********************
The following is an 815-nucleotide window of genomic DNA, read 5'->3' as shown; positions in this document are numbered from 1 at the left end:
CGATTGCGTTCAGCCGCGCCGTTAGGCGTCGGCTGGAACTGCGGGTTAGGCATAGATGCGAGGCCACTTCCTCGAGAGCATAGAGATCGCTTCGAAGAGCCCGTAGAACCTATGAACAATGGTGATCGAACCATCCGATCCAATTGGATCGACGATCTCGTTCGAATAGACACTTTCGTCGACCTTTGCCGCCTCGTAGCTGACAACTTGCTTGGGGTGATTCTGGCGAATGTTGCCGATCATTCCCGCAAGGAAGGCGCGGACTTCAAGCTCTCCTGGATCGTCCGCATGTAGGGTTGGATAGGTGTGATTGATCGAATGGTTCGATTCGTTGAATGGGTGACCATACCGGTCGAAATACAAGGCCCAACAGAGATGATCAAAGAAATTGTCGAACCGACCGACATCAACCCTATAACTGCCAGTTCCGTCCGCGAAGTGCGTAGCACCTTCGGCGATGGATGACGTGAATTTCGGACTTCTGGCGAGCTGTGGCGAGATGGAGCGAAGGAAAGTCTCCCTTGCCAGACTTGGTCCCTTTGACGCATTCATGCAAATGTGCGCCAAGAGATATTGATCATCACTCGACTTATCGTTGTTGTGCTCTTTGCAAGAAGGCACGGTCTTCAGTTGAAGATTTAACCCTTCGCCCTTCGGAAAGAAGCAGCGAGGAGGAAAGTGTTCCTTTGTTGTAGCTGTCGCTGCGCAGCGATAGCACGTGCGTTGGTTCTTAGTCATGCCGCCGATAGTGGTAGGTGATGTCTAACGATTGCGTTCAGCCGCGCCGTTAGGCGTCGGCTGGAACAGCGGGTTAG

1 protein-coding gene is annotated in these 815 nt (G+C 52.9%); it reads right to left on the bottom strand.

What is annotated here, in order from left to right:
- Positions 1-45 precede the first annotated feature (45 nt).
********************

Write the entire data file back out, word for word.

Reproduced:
The following is an 815-nucleotide window of genomic DNA, read 5'->3' as shown; positions in this document are numbered from 1 at the left end:
CGATTGCGTTCAGCCGCGCCGTTAGGCGTCGGCTGGAACTGCGGGTTAGGCATAGATGCGAGGCCACTTCCTCGAGAGCATAGAGATCGCTTCGAAGAGCCCGTAGAACCTATGAACAATGGTGATCGAACCATCCGATCCAATTGGATCGACGATCTCGTTCGAATAGACACTTTCGTCGACCTTTGCCGCCTCGTAGCTGACAACTTGCTTGGGGTGATTCTGGCGAATGTTGCCGATCATTCCCGCAAGGAAGGCGCGGACTTCAAGCTCTCCTGGATCGTCCGCATGTAGGGTTGGATAGGTGTGATTGATCGAATGGTTCGATTCGTTGAATGGGTGACCATACCGGTCGAAATACAAGGCCCAACAGAGATGATCAAAGAAATTGTCGAACCGACCGACATCAACCCTATAACTGCCAGTTCCGTCCGCGAAGTGCGTAGCACCTTCGGCGATGGATGACGTGAATTTCGGACTTCTGGCGAGCTGTGGCGAGATGGAGCGAAGGAAAGTCTCCCTTGCCAGACTTGGTCCCTTTGACGCATTCATGCAAATGTGCGCCAAGAGATATTGATCATCACTCGACTTATCGTTGTTGTGCTCTTTGCAAGAAGGCACGGTCTTCAGTTGAAGATTTAACCCTTCGCCCTTCGGAAAGAAGCAGCGAGGAGGAAAGTGTTCCTTTGTTGTAGCTGTCGCTGCGCAGCGATAGCACGTGCGTTGGTTCTTAGTCATGCCGCCGATAGTGGTAGGTGATGTCTAACGATTGCGTTCAGCCGCGCCGTTAGGCGTCGGCTGGAACAGCGGGTTAG

1 protein-coding gene is annotated in these 815 nt (G+C 52.9%); it reads right to left on the bottom strand.

What is annotated here, in order from left to right:
- Positions 1-45 precede the first annotated feature (45 nt).